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Ten Tips for Adult Children

Because dynamics vary from family to family, one size will not fit all. These ten tips should help in opening this dialogue with your parents.

  1. Start Discussions Early
  2. Include Other Family Members
  3. Explain the Purpose of Your Conversation
  4. Understand Your Parents’ Need to Control Their Own Lives
  5. Agree to Disagree
  6. Use Good Communication Skills
  7. Ask About Records and Documentation
  8. Provide Information
  9. Reevaluate if Things Aren’t Working Well
  10. Treat Your Parents With Respect

1. Start Discussions Early

Don’t wait until it’s too late. While your parents are still in good health, use the opportunity to start the conversation. Perhaps an item that appears in a newspaper, or a friend or relative’s illness can be the opening to start the dialogue. Once your parents develop a serious illness or are unable to make decisions for themselves, it is much more difficult to have this kind of conversation. Back to Top

2. Include Other Family Members

You are not in this alone. Bring other family members into the discussions with your parents, but first determine whether they would have different opinions that would undermine what you are trying to accomplish. Get all the issues on the table and gather support from siblings and other relatives. Back to Top

3. Explain the Purpose of Your Conversation

Let your parents know you are concerned about them, and you want to do the right thing for them as they age. This will help them better understand why you are bringing up sensitive issues. Back to Top

4. Understand Your Parents’ Need to Control Their Own Lives

It is important to remember that your parents have a right to make their own decisions. At some point, you may need to balance your parents’ independence with their safety, but try not to take away their sense of control over their own lives. Back to Top

5. Agree to Disagree

Your heart may tell you you’re right, and that you know what needs to be done, but you and your parents may disagree with each other. Don’t try and bully your way through. Their wishes should prevail unless their health or safety is in question. Back to Top

6. Use Good Communication Skills

It will be more effective if you offer options and not advice. Remember to ask for your parents’ ideas. Express your concerns rather than telling them what they should do. Listen and don’t be afraid of silence. Use open-ended questions that foster discussion rather than closed questions that are answered with a “yes” or “no.” Back to Top

7. Ask About Records and Documentation

Know where your parents’ insurance policies, wills, health care proxies, living wills, trust documents, tax returns, and investment and banking records are located. You can start by asking your parent where they keep their papers, and whom you should contact in case they’re in an accident, or are incapacitated. It may be difficult to ask directly about financial and legal matters, and this approach may provide you with an opening to discuss what provisions have been made, and what may need to be done. Back to Top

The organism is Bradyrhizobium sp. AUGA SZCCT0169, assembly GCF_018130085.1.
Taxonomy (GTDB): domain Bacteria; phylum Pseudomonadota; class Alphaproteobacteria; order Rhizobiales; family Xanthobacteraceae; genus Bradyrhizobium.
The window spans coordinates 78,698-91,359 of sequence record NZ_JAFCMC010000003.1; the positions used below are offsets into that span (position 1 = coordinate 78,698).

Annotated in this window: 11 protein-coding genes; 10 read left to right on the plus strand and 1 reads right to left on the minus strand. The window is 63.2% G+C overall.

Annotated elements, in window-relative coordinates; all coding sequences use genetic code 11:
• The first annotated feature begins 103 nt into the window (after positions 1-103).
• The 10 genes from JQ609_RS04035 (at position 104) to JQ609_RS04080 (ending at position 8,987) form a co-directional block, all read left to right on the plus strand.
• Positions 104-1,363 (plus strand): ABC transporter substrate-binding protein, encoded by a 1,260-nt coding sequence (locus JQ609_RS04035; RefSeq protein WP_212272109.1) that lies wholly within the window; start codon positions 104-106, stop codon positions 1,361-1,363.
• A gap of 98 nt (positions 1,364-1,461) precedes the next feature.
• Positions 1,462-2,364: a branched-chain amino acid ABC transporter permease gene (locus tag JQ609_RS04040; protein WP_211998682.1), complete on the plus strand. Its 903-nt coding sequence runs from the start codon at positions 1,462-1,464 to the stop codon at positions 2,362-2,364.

8. Provide Information

Your parents may not have enough information about the legal and financial options available to them. You can play an important role by serving as a resource to them, and by providing materials for them to read. As they think about the information, it will offer many opportunities to talk with them.

a) Your parents may be eligible for government programs. Check www.benefitscheckup.org for assistance for people over 55. You might find they’re eligible for benefits that will help pay for prescription drugs, health care, utilities, and other essential items or services.

b) Understand that Medicare generally does not cover long-term care, and Medicaid pays long-term care expenses only for low-income individuals.

c) Suggest your parents learn about long-term care insurance options.

d) Identify what community services may be available if your parents were to remain in their home for as long as possible. Some home modifications, such as bathroom rails and entry ramps, may make sense. Back to Top

9. Re-evaluate if Things Aren’t Working Well

If you find that the conversations aren’t going well, try and assess what is going wrong. Perhaps you aren’t coming across the way you thought you were. Or perhaps you just don’t have enough information at hand. You might suggest that your parents talk with a third party – a geriatric care manager, a financial planner, or a lawyer – if you think that they could use some expert assistance. Back to Top

10. Treat Your Parents With Respect

Your parents have lived a long time, and have learned a great deal during their lives. They may have made great sacrifices to give you the life you have. While old age can be a rewarding time, it is also often a time of loss – of loved ones, of health, and of independence. Treat your parents with love and respect, and reassure them that you will be there for them as they age. Back to Top

Reprinted with permission from: “Ten Tips for Talking to Your Aging Parents”, AARP Health Care Options/Met Life Mature Market Institute

MetLife Mature Market Institute
57 Greens Farms Road
Westport, CT 06880
MatureMarketInstitute.com
MatureMarketInstitute@metlife.com
203-221-6580 phone
203-454-5339 fax


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